Binge eating disorder isn’t just about scoffing a few too many biscuits now and then. It’s a mental disorder that’s most common among the middle-aged. So how do you know when occasional overeating is tipping over into something serious?
When we consider eating disorders we usually think of anorexia and bulimia nervosa, which are both typically associated with teenagers and young adults. But there’s another disorder that’s under-reported and little understood, despite being more common than anorexia, called binge eating disorder (BED).
According to a report from eating disorder charity Beat, it’s estimated that around 725,000 people in the UK are affected by an eating disorder. Just under half of these people suffer with BED and the other half with bulimia (anorexia accounts for just under 1% of eating disorder sufferers). Yet it’s only in the past few years that BED has been recognised as a disorder in its own right.
It’s estimated that binge eating disorder accounts for nearly half of all eating disorder cases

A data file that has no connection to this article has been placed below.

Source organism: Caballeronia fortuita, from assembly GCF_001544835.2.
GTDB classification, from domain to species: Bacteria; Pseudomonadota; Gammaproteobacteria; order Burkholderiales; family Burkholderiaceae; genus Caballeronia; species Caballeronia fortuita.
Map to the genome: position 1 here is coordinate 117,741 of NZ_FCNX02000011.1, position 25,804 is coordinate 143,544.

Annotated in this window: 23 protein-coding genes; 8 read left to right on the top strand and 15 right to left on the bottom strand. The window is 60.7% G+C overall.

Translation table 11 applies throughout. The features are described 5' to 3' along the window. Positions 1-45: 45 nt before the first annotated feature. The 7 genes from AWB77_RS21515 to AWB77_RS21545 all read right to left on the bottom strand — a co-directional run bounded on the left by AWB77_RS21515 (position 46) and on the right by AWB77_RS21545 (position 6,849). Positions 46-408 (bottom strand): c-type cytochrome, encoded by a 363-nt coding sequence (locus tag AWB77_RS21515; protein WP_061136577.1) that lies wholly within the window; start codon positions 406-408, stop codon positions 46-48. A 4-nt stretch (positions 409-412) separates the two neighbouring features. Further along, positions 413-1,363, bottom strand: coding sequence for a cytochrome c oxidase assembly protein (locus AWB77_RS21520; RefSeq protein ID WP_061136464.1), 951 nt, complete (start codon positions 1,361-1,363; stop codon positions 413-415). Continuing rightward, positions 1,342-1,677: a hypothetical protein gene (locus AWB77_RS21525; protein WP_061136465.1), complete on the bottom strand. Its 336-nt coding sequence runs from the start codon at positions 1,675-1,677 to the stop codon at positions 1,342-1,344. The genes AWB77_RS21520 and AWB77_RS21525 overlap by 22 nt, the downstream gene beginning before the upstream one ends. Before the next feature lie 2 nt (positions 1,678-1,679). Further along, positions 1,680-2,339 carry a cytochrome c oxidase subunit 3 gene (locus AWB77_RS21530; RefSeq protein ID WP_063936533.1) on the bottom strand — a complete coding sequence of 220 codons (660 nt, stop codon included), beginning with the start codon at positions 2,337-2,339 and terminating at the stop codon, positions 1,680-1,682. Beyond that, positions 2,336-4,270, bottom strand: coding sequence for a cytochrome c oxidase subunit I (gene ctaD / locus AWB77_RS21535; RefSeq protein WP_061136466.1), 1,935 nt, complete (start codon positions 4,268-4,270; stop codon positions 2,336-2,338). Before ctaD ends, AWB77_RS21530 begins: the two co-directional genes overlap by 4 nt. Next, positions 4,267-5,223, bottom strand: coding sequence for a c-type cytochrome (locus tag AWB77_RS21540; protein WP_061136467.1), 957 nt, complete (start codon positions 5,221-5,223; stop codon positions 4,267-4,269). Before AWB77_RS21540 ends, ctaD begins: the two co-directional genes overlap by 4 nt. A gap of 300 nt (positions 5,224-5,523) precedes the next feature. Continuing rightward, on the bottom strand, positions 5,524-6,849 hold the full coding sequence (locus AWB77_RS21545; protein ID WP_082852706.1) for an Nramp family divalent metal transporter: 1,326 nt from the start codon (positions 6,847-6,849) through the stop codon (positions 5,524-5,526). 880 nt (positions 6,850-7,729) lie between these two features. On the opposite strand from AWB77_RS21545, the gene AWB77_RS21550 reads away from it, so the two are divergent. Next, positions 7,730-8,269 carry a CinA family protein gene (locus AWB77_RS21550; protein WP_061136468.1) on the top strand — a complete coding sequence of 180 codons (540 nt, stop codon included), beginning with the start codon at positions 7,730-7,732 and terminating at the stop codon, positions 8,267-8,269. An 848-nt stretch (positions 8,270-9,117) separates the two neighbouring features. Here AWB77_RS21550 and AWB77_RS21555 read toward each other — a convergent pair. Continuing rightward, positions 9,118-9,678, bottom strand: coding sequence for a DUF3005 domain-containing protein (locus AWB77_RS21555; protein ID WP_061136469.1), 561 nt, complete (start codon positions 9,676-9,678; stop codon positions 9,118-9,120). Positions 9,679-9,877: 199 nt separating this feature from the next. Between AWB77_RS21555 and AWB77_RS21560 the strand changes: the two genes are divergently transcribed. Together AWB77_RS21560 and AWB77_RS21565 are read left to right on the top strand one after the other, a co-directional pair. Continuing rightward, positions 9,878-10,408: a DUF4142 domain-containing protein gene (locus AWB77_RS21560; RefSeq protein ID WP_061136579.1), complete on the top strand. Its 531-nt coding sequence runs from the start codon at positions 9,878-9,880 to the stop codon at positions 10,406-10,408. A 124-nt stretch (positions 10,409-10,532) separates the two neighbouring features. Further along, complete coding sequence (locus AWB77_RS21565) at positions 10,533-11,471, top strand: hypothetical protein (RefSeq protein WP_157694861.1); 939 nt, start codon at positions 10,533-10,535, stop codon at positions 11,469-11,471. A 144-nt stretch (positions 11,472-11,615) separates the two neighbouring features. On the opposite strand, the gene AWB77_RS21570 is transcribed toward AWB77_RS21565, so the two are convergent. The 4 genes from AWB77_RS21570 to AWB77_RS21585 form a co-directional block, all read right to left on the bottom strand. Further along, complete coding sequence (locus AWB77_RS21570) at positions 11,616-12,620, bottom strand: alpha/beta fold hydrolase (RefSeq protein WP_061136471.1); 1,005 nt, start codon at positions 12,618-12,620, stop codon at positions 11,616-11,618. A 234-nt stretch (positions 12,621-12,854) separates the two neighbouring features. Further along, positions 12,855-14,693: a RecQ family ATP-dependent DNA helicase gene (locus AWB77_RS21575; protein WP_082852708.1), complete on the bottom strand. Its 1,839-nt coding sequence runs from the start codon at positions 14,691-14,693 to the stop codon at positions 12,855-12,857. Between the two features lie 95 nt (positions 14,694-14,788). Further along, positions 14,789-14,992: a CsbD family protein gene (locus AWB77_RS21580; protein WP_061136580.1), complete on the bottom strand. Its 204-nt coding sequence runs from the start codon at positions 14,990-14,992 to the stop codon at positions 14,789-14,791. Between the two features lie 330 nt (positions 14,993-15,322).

‘Binge eating disorder is much more common than you might think,’ says GP and HFG expert Dr Dawn Harper. ‘Although we have an estimated figure for how many people suffer, we still don’t know the true incidence because so many hide it.’
It can affect both sexes, too. Although it’s thought that eating disorders in general affect many more women than men (around 90% of sufferers are estimated to be women), the number of men and women affected by BED is more equal than for other eating disorders such as anorexia and bulimia. And, while it tends to develop first in young adults, many people don’t seek help until they reach their 30s or 40s.
The warning signs
‘It’s difficult to recognise a binge eater,’ says a spokesperson for eating disorder charity Beat. ‘They may still eat in a very “normal” way around family and friends, at home and in social settings, because their bingeing will be done in secret. They may become overweight, but not everyone who is overweight is bingeing.’
Some indicators of binge eating disorder include:
- BINGEING at least once a week for three weeks or more
- PLANNING binges and buying ‘special’ binge foods
- ANXIETY or depression
- SECRETIVE behaviour, such as hiding food
- FEELINGS of extreme guilt after overeating